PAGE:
37
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Definitions

  • A perfect square is an integer which can be expressed as the square of another integer. For example, 36 is a perfect square because 6^2 = 36.
  • A squarefree number is an integer which is not divisible by any perfect square, except by 1. For example, 10 is a squarefree number. However, 12 is not a squarefree number, because 12 is divisible by 4 and 4 is a perfect square.

Task

Given a positive integer n, output the largest squarefree number which divides n.

Testcases

n   output
1   1
2   2
3   3
4   2
5   5
6   6
7   7
8   2
9   3
10  10
11  11
12  6
13  13
14  14
15  15
16  2
17  17
18  6
19  19
20  10
21  21
22  22
23  23
24  6
25  5
26  26
27  3
28  14
29  29
30  30
31  31
32  2
33  33
34  34
35  35
36  6
37  37
38  38
39  39
40  10
41  41
42  42
43  43
44  22
45  15
46  46
47  47
48  6
49  7
50  10

Scoring

This is . Shortest answer in bytes wins.

Standard loopholes apply.

Reference

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  • 1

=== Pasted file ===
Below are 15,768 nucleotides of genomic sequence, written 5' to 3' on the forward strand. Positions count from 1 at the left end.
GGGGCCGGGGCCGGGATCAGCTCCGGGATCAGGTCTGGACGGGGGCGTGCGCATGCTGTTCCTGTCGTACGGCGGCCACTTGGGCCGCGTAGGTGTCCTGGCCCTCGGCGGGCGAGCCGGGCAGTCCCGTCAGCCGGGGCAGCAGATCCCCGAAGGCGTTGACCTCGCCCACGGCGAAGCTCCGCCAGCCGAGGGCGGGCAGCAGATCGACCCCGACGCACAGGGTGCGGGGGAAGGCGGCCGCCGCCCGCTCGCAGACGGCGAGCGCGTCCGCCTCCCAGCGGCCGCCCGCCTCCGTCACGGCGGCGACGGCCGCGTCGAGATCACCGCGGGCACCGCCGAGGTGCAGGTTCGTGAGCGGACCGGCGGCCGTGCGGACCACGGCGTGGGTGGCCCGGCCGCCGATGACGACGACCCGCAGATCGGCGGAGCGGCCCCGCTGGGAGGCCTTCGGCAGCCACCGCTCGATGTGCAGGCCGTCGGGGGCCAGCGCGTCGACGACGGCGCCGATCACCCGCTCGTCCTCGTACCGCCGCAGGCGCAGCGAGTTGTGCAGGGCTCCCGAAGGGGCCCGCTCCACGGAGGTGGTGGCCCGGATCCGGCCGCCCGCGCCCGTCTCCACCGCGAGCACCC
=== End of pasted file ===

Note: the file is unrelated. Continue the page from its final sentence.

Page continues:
\$\begingroup\$ ...and is called the radical - so 1980's! \$\endgroup\$ – Jonathan Allan May 11 '17 at 16:14
  • \$\begingroup\$ Closely related, just multiply the two outputs. Edit: Never mind, it only matches on cubefree numbers. \$\endgroup\$ – xnor May 11 '17 at 20:13

23 Answers 23

45
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05AB1E, 2 bytes

fP

Try it online!

How it works

f   Implicitly take input and compute the integer's unique prime factors.
 P  Take the product.
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  • 26
    \$\begingroup\$ >_> really...?? \$\endgroup\$ – HyperNeutrino May 11 '17 at 16:02